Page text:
Every Week I Preach My Guts out and . . . Nothing Changes


In your mythological mind’s eye, behold Sisyphus. See him straining to roll a large boulder up a steep hill, only to have the boulder, just before reaching the top, tumble back down the hill. Immediately, he tries again with the same result.

As the story goes, Sisyphus is destined to relive this sad scenario for all eternity. How maddening to be on the brink of success and fall short again and again and again.

Preaching can feel like that. Every week, you push the rock up the hill, praying and preparing and preaching your guts out, only to feel as if you never reach the top. Maybe you hear “good job” and “that was helpful” and “thank you for all you do.” But you can’t help but notice some things:

  • Unbelievers visit the church regularly yet seem unaffected by the gospel.
  • Many church members remain marginally involved.
  • Some wrestle with the same sins they’ve had for years.
  • Marriages fail.
  • Kids who grew up in the church walk away from the faith.
  • Members leave over how you let them down.
  • Prayer meetings are sparsely attended.
  • Evangelistic zeal is minimal.
  • The missional impact of the church seems negligible.
  • The world continues to get worldlier.

It can seem as if your preaching changes nothing. The rock just keeps rolling back to the bottom of the hill.

The Sisyphean Lie

But is this really true? Is nothing actually changing? Even if our preaching is “out of season” (2 Tim. 4:2), God is always up to something through the faithful proclamation of his Word. Isaiah saw little fruit in his ministry, yet God assured him that the Word would not return empty but accomplish all that God had purposed for it (Isa. 55:11). It simply isn’t true that nothing is changing when we preach, despite how we feel.

More likely, the problem is that we are looking for immediate and obvious results, not gradual and subtle ones. We want God to set off fireworks, but he‘s more interested in farming. Scatter the seed and go to sleep, Jesus said. Plant and water, Paul said. In time, God will give the growth (cf. Mark 4:26–29, 1 Cor. 3:6–8). The work of the Spirit through the preaching of the Word is about as explosive as watching a garden grow.

Examine your own trajectory of growth and be encouraged. Your timeline is likely punctuated with moments of rapid change—thank God for those moments! More commonly, though, you would probably testify your transformation has been slow. Do you think it’s any different with the people to whom you preach?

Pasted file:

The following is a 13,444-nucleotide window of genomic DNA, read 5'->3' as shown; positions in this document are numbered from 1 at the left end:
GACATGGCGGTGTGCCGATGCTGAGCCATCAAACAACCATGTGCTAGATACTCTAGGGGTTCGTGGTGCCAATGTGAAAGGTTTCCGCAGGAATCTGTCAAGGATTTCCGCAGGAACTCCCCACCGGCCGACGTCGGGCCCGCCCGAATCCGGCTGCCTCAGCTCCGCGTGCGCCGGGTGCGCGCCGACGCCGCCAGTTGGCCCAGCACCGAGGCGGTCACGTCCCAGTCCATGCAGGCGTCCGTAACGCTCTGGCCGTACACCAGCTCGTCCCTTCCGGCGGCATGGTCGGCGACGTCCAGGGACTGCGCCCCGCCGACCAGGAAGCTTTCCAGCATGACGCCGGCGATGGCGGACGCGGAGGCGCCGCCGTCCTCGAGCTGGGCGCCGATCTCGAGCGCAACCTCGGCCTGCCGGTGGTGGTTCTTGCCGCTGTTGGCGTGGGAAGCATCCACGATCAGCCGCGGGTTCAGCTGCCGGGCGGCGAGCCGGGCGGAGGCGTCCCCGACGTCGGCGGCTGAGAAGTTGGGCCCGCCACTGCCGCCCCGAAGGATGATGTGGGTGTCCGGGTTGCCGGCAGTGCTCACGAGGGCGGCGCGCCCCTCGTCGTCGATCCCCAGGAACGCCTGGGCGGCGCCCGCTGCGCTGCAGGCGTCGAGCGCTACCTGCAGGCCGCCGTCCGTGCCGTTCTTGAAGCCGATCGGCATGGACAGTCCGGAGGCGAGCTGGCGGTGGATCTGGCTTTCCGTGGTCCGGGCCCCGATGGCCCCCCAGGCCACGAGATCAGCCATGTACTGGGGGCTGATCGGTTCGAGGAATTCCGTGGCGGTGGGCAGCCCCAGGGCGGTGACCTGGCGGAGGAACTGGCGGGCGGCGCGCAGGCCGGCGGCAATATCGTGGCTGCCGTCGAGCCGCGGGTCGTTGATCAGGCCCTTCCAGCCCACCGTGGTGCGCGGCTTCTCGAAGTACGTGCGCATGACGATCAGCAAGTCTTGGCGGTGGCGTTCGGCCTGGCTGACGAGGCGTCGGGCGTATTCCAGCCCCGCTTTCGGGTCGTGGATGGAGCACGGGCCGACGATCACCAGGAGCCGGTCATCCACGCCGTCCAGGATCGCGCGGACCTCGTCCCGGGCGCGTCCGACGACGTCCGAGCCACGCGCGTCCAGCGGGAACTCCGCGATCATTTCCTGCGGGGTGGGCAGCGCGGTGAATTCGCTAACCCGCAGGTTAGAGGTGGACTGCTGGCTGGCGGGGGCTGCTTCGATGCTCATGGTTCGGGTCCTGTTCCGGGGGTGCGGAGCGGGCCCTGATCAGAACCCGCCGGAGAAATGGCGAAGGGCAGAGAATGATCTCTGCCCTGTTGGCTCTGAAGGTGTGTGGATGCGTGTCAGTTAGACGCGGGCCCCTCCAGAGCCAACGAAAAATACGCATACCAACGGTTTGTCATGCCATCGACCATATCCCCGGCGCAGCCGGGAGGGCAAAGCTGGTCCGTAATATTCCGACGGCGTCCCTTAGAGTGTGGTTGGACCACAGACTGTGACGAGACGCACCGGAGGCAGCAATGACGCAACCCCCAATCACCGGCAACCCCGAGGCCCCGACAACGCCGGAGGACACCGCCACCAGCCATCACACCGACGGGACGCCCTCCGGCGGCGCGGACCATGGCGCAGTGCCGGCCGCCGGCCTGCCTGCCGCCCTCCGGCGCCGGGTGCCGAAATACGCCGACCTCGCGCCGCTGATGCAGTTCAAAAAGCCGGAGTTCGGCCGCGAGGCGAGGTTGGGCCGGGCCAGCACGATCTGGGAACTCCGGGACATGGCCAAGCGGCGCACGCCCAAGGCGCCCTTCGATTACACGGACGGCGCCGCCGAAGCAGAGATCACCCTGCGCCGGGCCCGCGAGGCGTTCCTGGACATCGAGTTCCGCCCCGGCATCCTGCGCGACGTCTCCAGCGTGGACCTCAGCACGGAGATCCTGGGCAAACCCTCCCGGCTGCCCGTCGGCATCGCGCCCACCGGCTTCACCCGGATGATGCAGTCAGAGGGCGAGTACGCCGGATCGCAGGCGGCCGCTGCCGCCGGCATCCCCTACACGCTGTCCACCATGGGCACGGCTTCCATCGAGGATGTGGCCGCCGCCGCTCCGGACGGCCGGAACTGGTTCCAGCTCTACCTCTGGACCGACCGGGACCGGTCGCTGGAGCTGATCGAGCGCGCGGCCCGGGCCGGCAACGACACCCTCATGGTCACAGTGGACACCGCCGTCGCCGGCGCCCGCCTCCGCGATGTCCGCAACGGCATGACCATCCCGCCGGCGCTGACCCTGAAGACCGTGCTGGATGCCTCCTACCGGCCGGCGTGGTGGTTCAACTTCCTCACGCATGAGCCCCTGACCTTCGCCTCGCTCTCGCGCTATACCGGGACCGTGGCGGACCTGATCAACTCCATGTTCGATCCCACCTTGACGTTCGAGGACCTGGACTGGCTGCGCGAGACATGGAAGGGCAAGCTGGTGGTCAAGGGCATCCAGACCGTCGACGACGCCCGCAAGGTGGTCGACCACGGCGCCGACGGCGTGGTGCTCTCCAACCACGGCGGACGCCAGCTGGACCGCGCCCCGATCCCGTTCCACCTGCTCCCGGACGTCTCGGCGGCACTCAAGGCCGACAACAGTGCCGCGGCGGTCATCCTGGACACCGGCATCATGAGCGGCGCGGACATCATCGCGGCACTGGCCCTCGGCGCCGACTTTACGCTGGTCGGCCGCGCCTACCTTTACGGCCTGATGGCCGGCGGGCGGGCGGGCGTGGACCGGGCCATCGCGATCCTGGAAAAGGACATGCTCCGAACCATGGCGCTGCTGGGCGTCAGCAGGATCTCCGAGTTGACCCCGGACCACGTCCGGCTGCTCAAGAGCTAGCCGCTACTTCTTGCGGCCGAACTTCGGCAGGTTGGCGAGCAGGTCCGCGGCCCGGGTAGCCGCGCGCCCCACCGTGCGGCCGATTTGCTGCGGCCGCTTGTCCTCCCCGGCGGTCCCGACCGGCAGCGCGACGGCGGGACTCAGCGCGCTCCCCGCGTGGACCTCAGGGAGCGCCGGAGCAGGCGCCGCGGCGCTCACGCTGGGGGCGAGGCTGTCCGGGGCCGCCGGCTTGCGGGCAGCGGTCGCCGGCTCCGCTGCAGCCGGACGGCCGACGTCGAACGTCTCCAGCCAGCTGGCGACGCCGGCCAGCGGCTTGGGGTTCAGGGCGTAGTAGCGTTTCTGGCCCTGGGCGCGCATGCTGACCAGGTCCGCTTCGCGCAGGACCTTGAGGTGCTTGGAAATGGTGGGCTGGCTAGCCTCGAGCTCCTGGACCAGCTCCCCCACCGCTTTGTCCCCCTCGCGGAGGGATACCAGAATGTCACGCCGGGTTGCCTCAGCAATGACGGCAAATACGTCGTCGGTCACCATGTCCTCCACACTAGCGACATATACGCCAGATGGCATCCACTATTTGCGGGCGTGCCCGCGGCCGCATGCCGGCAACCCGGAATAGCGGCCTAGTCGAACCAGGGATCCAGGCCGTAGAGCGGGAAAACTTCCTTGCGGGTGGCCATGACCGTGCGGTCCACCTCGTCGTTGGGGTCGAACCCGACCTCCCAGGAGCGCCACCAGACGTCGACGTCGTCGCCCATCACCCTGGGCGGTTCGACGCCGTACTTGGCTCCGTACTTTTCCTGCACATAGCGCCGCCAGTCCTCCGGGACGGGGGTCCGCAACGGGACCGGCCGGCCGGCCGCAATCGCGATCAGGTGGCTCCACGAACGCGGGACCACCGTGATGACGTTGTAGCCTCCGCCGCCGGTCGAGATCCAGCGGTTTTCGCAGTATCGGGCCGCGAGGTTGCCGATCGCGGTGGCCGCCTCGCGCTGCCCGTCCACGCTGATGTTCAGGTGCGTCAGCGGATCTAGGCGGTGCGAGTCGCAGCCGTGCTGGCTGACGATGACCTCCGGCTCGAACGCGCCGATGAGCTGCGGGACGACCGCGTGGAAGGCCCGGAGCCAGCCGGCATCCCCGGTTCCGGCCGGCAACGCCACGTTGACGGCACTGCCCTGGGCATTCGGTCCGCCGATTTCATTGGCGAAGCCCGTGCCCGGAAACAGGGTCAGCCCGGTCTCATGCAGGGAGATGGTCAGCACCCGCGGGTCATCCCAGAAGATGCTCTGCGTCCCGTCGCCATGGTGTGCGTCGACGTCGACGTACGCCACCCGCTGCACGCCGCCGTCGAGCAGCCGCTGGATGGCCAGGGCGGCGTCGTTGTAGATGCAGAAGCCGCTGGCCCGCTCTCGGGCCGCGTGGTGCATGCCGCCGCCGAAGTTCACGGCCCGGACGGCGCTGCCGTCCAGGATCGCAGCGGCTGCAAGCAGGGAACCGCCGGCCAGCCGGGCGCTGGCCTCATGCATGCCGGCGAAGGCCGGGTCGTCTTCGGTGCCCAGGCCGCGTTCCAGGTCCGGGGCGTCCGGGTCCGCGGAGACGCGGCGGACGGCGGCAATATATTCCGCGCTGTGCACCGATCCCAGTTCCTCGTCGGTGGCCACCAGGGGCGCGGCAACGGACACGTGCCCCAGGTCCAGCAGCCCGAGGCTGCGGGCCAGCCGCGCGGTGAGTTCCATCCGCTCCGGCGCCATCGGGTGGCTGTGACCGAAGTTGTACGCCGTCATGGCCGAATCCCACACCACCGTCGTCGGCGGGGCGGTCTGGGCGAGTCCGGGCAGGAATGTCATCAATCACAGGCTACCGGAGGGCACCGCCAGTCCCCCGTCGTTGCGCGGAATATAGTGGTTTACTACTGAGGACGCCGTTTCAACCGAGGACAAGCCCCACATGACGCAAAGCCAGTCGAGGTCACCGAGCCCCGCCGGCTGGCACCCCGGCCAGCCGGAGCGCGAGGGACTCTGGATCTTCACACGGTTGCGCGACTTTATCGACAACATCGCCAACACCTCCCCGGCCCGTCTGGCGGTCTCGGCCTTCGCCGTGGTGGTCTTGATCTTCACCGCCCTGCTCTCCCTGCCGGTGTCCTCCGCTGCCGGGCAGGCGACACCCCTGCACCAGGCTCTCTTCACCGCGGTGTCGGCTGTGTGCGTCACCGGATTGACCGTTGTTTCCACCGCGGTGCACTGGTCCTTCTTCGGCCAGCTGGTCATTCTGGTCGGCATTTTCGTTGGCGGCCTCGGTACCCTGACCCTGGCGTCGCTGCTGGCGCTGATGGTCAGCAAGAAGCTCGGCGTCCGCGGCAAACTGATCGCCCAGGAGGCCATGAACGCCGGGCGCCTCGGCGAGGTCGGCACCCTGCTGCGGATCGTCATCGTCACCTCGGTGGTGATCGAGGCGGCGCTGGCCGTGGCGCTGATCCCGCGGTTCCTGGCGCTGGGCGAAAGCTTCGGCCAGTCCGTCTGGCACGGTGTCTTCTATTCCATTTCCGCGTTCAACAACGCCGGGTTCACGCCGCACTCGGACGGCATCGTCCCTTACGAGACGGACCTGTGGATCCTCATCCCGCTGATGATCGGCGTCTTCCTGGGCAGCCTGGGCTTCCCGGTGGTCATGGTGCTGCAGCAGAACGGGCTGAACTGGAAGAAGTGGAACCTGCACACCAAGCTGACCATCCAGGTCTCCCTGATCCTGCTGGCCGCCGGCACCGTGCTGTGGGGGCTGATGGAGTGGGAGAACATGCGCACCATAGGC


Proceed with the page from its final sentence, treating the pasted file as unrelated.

In the words of Ray Ortlund, it takes time for people “to rethink their lives at a deep level, because people are complex and changing is not easy.”[1] God ordinarily forms and reforms his people through his Word not in minutes or seconds, but in years and decades. Such slow change may be discouraging to us but not to him, with whom a thousand years are as one day. The results of your preaching may be unspectacular, but your labor isn’t in vain. You aren’t Sisyphus.

Where to Look

Still, the lack of apparent change can be disheartening. What should the preacher do when he’s preaching his best but doesn’t see fruit? I would suggest looking around, looking above, and looking ahead.

Look Around for Fruit That IS Present

I bet you are overlooking fruit. Is that senior saint persevering in the faith? Is that new Christian following Jesus despite the social cost? Is that single man looking for ways to serve? Is that mother content in caring for her family? Is that young adult considering missions opportunities? Let there be no doubt that the preaching of God’s Word has contributed.

Just because the fruit is unassuming doesn’t mean it’s insignificant. Open your eyes to the simple work of God in people’s lives.

Look above to God as You Preach

It’s right to care about fruitfulness. We want God to use our preaching to save and sanctify. Regardless of the fruit, however, you can be satisfied knowing that you have been faithful to God. “Who is the faithful and wise servant,” Jesus once asked, “whom his master has set over his household, to give them their food at the proper time? Blessed is that servant whom his master will find so doing when he comes” (Matt. 24:45–46).

Press on in faithful preaching—give the people their food at the proper time—and leave the results to God. Remember that you are ultimately speaking in Christ “in the sight of God” (2 Cor. 2:17), so render your service with good will “as to the Lord and not to man” (Eph. 6:7).

Look Ahead to the Day of the Lord

Presently, you cannot guess all the unseen work that God is doing through your preaching. But in the first light of eternity “each one’s work will become manifest, for the Day will disclose it” (1 Cor. 3:13). On that day, if you have been faithful to preach Christ, you will see just how much God has used you in this world. I suspect you will be joyfully shocked.

Mowing in the Dark

Have you ever mowed your yard at dusk? You get home late from work, the sun is low in the sky, but you can’t leave the grass uncut one more day. You fire up the lawnmower and get busy. In the fading evening light, it’s difficult to see how well you’re doing. Are your lines straight? Is everything being cut? Will there be scruffy patches that you missed? You’ve worked as carefully as you can. Now hang tight. Daylight is coming, and the morning will reveal all. (Let the reader understand.)

Keep on preaching faithfully. This present darkness may obscure the fruit of your labor, but the sun is about to rise.

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[1] Ray Ortlund, The Gospel: How the Church Portrays the Beauty of Christ (Wheaton: Crossway, 2014), 72.

David King

David King is the senior pastor of Concord Baptist Church in Chattanooga, TN.

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